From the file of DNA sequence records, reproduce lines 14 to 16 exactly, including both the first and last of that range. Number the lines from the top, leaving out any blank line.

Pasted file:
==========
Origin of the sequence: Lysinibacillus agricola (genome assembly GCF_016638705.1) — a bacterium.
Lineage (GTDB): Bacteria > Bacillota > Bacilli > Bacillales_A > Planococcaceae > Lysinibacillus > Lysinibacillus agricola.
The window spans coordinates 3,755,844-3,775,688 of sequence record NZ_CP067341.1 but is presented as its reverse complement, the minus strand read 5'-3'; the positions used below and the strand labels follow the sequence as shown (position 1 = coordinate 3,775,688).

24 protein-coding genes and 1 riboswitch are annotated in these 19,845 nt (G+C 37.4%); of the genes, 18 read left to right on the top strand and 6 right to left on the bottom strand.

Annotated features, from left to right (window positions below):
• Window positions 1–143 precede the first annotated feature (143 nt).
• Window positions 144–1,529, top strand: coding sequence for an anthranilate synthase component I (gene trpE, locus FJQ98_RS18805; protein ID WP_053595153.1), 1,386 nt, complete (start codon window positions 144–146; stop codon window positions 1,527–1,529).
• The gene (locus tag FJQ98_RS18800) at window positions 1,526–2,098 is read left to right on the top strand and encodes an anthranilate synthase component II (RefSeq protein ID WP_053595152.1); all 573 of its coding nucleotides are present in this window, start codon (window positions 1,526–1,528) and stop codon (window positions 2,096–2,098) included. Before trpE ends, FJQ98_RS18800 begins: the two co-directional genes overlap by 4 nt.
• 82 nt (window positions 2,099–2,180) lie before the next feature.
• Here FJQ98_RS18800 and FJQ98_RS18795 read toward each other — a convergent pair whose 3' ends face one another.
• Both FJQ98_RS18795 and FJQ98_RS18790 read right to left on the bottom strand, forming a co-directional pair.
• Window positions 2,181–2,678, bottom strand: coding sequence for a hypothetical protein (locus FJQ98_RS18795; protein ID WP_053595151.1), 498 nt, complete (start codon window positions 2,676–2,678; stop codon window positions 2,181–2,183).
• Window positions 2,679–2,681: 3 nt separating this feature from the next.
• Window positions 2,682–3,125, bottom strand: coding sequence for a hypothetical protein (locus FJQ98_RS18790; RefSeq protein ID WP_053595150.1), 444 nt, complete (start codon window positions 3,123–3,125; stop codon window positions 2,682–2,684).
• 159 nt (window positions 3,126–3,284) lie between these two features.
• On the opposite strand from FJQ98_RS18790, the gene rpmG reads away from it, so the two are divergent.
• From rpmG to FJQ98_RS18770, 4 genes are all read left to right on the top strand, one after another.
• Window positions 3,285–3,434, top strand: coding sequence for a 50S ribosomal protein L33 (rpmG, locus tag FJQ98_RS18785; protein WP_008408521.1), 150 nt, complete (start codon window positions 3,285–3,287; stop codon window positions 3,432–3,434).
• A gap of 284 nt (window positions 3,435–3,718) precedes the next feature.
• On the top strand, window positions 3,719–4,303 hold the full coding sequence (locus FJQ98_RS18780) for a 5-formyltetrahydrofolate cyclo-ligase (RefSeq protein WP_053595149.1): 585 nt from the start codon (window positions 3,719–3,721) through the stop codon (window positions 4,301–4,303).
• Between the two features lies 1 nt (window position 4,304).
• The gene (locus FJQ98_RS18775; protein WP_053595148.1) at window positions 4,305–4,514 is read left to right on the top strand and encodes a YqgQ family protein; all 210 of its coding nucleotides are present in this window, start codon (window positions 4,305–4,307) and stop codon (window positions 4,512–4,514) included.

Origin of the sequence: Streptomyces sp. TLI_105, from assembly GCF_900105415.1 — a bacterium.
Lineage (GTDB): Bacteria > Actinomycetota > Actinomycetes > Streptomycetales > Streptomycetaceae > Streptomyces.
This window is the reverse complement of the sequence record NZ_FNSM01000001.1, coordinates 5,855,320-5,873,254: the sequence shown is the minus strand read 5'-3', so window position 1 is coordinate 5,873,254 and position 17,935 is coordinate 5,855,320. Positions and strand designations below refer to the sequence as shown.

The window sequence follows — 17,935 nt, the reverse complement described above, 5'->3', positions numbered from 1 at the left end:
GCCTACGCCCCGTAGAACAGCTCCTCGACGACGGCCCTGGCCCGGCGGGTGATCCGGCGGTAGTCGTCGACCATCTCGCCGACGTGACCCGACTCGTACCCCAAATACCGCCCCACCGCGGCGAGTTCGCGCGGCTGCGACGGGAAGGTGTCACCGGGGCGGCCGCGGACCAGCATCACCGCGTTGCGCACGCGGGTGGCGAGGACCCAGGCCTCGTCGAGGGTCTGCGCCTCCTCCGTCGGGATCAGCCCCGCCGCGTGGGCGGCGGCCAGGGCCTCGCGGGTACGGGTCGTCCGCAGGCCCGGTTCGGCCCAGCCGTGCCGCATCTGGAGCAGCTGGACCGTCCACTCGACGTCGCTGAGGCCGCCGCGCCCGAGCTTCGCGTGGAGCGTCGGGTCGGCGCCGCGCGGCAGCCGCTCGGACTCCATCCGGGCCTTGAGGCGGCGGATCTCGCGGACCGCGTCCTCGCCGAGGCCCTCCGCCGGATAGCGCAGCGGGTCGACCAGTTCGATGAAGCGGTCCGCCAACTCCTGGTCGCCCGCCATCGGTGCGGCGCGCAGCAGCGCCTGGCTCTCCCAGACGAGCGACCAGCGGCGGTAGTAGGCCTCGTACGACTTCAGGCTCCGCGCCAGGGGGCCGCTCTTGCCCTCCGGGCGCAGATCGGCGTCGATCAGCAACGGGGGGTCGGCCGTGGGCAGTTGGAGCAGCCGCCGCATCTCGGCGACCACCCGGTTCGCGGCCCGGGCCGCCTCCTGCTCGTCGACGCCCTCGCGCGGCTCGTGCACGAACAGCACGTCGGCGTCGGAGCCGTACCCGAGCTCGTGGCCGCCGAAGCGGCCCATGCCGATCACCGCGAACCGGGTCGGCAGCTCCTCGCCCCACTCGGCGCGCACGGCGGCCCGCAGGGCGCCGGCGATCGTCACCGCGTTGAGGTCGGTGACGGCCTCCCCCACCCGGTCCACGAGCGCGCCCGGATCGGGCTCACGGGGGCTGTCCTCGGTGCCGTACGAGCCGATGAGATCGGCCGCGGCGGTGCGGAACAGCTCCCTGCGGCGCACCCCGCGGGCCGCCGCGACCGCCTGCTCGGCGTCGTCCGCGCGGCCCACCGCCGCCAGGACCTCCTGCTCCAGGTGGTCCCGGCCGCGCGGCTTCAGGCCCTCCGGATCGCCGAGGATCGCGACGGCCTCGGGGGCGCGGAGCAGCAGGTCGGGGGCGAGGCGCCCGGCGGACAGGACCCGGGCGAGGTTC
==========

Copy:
• Window positions 2,682–3,125, bottom strand: coding sequence for a hypothetical protein (locus FJQ98_RS18790; RefSeq protein ID WP_053595150.1), 444 nt, complete (start codon window positions 3,123–3,125; stop codon window positions 2,682–2,684).
• 159 nt (window positions 3,126–3,284) lie between these two features.
• On the opposite strand from FJQ98_RS18790, the gene rpmG reads away from it, so the two are divergent.